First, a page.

Disinformation and misinformation in the US elections
Updated November 5, 2020
Election results take time
The election for president of the United States was on November 3. There is no final outcome of who won the election. Several states are still counting votes.
States allow citizens to vote early, in person on Election Day, by mail, or by absentee ballots. States need time to count all these votes. And, each state has its own laws of how to complete the count. States may also need more time to do a recount if the final results are too close to call.
Make sure to verify any information about the election before you share it.
How does the Electoral College work?
Election for the president of the United State is a 2 step process:
Step 1: US citizens in each state vote for president.
The candidate who receives the majority of votes in a state receives that state’s electoral votes. Each state has a set number of electors based on their population. The number of electors for each state is the same as the number of representatives they have in Congress. Each state gets two electoral votes for their two US Senators and one for each member the state has in the House of Representatives. For instance, California has 55 electoral votes (2 senators and 53 members of the House of Representatives), the most of any state.
After each state counts and certifies the vote for president, the electors make a promise to vote for the candidate who had the most votes in their state.
Step 2: The electors vote in the Electoral College.
The electors make up the Electoral College. This year, the Electoral College will meet on December 14 to cast their vote. The candidate who receives the most electoral votes becomes president.
There are a total of 538 electoral votes. To win the presidency, a candidate must have 270 electoral votes.
Congress then meets in January to certify the election.
Learn more about the presidential election process in English and Spanish.
Updated November 4, 2020
States are still counting votes. It may take days or even weeks for all votes to be counted. Election night results are preliminary and may differ from the final official count. This is the normal and legal process of the elections. Remember to check your sources of information.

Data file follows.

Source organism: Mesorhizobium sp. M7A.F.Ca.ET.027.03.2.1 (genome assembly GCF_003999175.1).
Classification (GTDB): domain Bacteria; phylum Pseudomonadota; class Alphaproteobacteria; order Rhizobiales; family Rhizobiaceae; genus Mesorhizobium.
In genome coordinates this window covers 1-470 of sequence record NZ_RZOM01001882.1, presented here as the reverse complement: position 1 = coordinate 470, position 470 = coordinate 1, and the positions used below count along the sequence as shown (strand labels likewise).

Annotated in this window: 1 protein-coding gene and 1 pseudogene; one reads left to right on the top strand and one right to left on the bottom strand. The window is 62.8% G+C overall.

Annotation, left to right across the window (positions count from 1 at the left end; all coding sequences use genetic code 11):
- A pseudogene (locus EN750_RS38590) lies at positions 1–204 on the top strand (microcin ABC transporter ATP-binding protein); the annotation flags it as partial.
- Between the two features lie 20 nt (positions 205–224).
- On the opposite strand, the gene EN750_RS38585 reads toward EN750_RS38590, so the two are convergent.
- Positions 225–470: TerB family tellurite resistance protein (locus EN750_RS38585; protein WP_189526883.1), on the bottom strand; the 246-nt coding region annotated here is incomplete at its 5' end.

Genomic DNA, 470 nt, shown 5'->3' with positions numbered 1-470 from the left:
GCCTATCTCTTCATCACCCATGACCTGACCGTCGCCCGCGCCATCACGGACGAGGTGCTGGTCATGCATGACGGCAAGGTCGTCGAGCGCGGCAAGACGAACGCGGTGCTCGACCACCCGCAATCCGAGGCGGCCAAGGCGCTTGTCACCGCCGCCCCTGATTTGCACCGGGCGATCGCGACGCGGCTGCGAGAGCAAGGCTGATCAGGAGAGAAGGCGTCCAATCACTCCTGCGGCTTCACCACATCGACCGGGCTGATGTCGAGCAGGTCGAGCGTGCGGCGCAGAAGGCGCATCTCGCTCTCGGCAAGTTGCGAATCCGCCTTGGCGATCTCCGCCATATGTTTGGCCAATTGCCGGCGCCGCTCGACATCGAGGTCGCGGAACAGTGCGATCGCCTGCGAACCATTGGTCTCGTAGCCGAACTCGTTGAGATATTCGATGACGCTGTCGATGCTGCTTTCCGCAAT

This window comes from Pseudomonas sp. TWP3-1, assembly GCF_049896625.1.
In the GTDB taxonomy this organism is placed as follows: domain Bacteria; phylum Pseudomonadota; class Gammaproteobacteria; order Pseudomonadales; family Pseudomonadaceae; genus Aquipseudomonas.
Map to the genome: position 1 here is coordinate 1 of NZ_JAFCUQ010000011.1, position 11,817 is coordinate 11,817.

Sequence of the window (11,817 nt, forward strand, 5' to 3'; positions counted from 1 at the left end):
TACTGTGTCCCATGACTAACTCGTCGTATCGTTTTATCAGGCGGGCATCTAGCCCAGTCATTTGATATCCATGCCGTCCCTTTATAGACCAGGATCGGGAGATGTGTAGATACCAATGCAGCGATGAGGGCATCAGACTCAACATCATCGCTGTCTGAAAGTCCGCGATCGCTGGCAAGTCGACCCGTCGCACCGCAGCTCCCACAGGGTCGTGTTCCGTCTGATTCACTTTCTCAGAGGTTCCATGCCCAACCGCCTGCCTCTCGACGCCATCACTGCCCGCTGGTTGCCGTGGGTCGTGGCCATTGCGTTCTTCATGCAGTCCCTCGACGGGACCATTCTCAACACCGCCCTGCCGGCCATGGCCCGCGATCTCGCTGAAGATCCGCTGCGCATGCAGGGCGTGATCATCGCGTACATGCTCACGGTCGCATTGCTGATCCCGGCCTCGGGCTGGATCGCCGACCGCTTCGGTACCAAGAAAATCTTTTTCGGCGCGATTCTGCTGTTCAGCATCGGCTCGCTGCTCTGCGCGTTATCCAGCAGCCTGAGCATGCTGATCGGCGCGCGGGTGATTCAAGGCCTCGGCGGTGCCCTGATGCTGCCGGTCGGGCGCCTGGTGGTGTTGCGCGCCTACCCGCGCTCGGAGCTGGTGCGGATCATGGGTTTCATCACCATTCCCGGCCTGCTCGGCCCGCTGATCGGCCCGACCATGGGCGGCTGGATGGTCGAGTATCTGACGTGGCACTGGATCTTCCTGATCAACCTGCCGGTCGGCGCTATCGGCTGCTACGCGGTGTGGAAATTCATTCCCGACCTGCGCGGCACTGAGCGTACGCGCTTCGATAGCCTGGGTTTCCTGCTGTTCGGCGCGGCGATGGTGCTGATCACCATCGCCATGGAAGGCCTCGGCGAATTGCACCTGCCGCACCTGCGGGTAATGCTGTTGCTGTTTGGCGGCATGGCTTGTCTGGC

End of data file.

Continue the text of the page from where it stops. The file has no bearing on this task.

Disinformation and misinformation are both types of wrong information. Learn how to spot wrong information and what to do next.
What are disinformation and misinformation?
- Disinformation is false information that is wrong on purpose. Disinformation is often called « fake news. » It may use false images and words to get you to dislike a group of people or vote in a particular way.
- Misinformation is also wrong information, but it is not wrong on purpose. For example, someone may share an article with old information by mistake.
Political organizations and people use disinformation on social media to divide people and make them confused and afraid. Other countries outside of the USA may use disinformation to try and make Americans angry with their government or certain leaders.
Tips to spot disinformation and misinformation
When you use social media, think carefully and check information before you share it. Here are some things to think about:
- Do you know the person sharing the information?
Think before you share information from people who are your “friends” online if you do not know them in person.
- Can you trust the source?
Be careful if a news article looks official but does not have information about its reporters or funding.
- Where is the information from?
If the source is from outside the USA, check to see if it is a credible news source.
- Why is the message urgent?
Carefully review chain messages claiming to come from “a friend of a friend” asking you to share it because it is urgent.
- Does the message make you feel angry?
Memes or comedic images may seem funny, but if they also make you angry, someone may be trying to influence you.
What to do if you see disinformation or misinformation
If you see something false online and want to correct it, do not spread it by repeating it. Instead, you can choose to give factual information. Explain why you trust your source. Explain why others are trying to confuse or mislead with false information.
If you face online harassment or threats, you can take actions to be safe:
- Keep a copy of the message with a screenshot or by saving the link.
- Immediately block anyone who posts something threatening on any of your accounts.
- Do not respond.
- Do not write anything that may make you even more of a target.
- Report personal threats to the police and to the social media site they were posted on.
You can learn more about how to stay safe on social media.
You can use the following reliable resources to help you, your family and your friends get true information:
- FactCheck.org will tell you if what public figures say is true or false.
- First Draft informs you about election disinformation and misinformation in English and Spanish and has a good course if you want to learn how to protect yourself from bad information.
The Poynter Institute’s International Fact-Checking Network has a useful tool on WhatsApp to help you fact-check the information you receive. Follow these steps to subscribe:
- Download WhatsApp on your phone, if you do not have it
- Open your online browser or search engine
- Type: hi.FactChat.me
- The browser will open WhatsApp to the FactChat by IFCN
- Send a message with the number zero (0)
- A menu will then appear and you will be able to ask your question
There are also other trustworthy sources with reliable information about the presidential candidates and the election. You can find non-partisan information on vote411.org.
This blog was written in collaboration with GQR and EquisLab.